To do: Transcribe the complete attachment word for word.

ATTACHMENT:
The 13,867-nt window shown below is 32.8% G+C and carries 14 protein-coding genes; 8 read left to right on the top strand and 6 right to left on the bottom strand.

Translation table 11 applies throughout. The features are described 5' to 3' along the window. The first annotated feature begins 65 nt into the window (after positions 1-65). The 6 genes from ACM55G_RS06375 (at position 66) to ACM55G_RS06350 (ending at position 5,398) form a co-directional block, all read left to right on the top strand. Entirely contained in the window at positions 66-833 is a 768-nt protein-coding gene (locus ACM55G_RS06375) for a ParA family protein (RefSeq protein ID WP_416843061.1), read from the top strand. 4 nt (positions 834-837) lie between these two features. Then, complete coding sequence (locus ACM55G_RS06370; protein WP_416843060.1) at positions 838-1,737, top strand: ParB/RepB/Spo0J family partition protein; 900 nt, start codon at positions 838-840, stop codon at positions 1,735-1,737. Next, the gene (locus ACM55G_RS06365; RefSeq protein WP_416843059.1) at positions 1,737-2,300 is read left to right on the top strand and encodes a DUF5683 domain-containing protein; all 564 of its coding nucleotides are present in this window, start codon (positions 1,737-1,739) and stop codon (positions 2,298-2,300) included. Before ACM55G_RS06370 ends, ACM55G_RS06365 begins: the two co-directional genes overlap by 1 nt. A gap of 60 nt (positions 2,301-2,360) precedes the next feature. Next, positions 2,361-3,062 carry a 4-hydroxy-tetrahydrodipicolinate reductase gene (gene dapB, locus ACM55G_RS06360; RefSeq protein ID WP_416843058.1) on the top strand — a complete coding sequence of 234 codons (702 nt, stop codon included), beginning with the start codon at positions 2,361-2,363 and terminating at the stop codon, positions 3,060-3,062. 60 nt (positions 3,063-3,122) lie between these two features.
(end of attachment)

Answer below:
The 13,867-nt window shown below is 32.8% G+C and carries 14 protein-coding genes; 8 read left to right on the top strand and 6 right to left on the bottom strand.

Translation table 11 applies throughout. The features are described 5' to 3' along the window. The first annotated feature begins 65 nt into the window (after positions 1-65). The 6 genes from ACM55G_RS06375 (at position 66) to ACM55G_RS06350 (ending at position 5,398) form a co-directional block, all read left to right on the top strand. Entirely contained in the window at positions 66-833 is a 768-nt protein-coding gene (locus ACM55G_RS06375) for a ParA family protein (RefSeq protein ID WP_416843061.1), read from the top strand. 4 nt (positions 834-837) lie between these two features. Then, complete coding sequence (locus ACM55G_RS06370; protein WP_416843060.1) at positions 838-1,737, top strand: ParB/RepB/Spo0J family partition protein; 900 nt, start codon at positions 838-840, stop codon at positions 1,735-1,737. Next, the gene (locus ACM55G_RS06365; RefSeq protein WP_416843059.1) at positions 1,737-2,300 is read left to right on the top strand and encodes a DUF5683 domain-containing protein; all 564 of its coding nucleotides are present in this window, start codon (positions 1,737-1,739) and stop codon (positions 2,298-2,300) included. Before ACM55G_RS06370 ends, ACM55G_RS06365 begins: the two co-directional genes overlap by 1 nt. A gap of 60 nt (positions 2,301-2,360) precedes the next feature. Next, positions 2,361-3,062 carry a 4-hydroxy-tetrahydrodipicolinate reductase gene (gene dapB, locus ACM55G_RS06360; RefSeq protein ID WP_416843058.1) on the top strand — a complete coding sequence of 234 codons (702 nt, stop codon included), beginning with the start codon at positions 2,361-2,363 and terminating at the stop codon, positions 3,060-3,062. 60 nt (positions 3,063-3,122) lie between these two features.